In the MTBA learning project, these variables are examined as they relate to child marriage in Bangladesh, Ethiopia, India, Malawi, Mali, Nepal, Niger, Uganda, and Pakistan in order to explore possibilities for interventions that aim to change how communities consider adolescent girls’ value beyond marriage, and ultimately, delaying marriage for girls.

Figure 1: Components of marriageability in this figure reflect a theorised definition of the term based on up-to-date research


Figure 1 (above) groups the characteristics that signal readiness for marriage under eligibility. Individual factors, including age and physical maturation, can determine whether a community considers a girl to have reached an eligible marriage age. Familial factors can also influence whether a girl is considered eligible for marriage. A family in financial need might rely on their daughter’s early marriage to reduce household expenses, or to offset potentially higher dowry costs of older brides. In some contexts, girls of specific age groups are traditionally married in cohorts during the same marriage season, influencing community-level perceptions of when girls are eligible for marriage.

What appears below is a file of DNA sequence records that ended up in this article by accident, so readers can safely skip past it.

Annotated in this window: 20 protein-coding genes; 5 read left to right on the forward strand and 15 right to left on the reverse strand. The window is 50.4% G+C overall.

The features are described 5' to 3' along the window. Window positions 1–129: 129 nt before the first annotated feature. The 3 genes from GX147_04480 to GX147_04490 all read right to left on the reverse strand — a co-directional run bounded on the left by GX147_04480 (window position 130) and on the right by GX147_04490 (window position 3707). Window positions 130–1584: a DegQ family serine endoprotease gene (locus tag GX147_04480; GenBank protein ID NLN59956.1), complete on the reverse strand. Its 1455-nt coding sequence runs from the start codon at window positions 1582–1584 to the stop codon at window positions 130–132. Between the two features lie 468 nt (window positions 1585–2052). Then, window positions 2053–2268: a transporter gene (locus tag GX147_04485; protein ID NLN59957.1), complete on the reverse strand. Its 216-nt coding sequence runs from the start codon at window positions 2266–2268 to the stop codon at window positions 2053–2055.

Under desirability factors that may make a girl attractive to potential suitors, accelerating her entry into marriage, are grouped together. A girl’s desirability may be affected by her physical attractiveness, her reputation in the community, her personality traits, her level of education, her work or domestic skills, or her perceived sexual purity. For example, in high fertility settings, puberty and physical indicators of fertility may increase desirability. In other settings, education and skills associated with income potential may be more appealing. The economic or social standing of a girl’s family may also influence perceptions of her desirability as a spouse. Financial needs, or needs related to domestic and caretaking responsibilities within a girl’s marital home, may lead to pressures on a son to marry an eligible girl. In settings where younger girls require payment of a lower bride price or dowry, household-level economic considerations may accelerate the timing of a girl’s marriage. Where social norms favour early marriage, delaying marriage may create anxiety that a girl who remains unmarried may attract fewer or less desirable marital prospects in the future.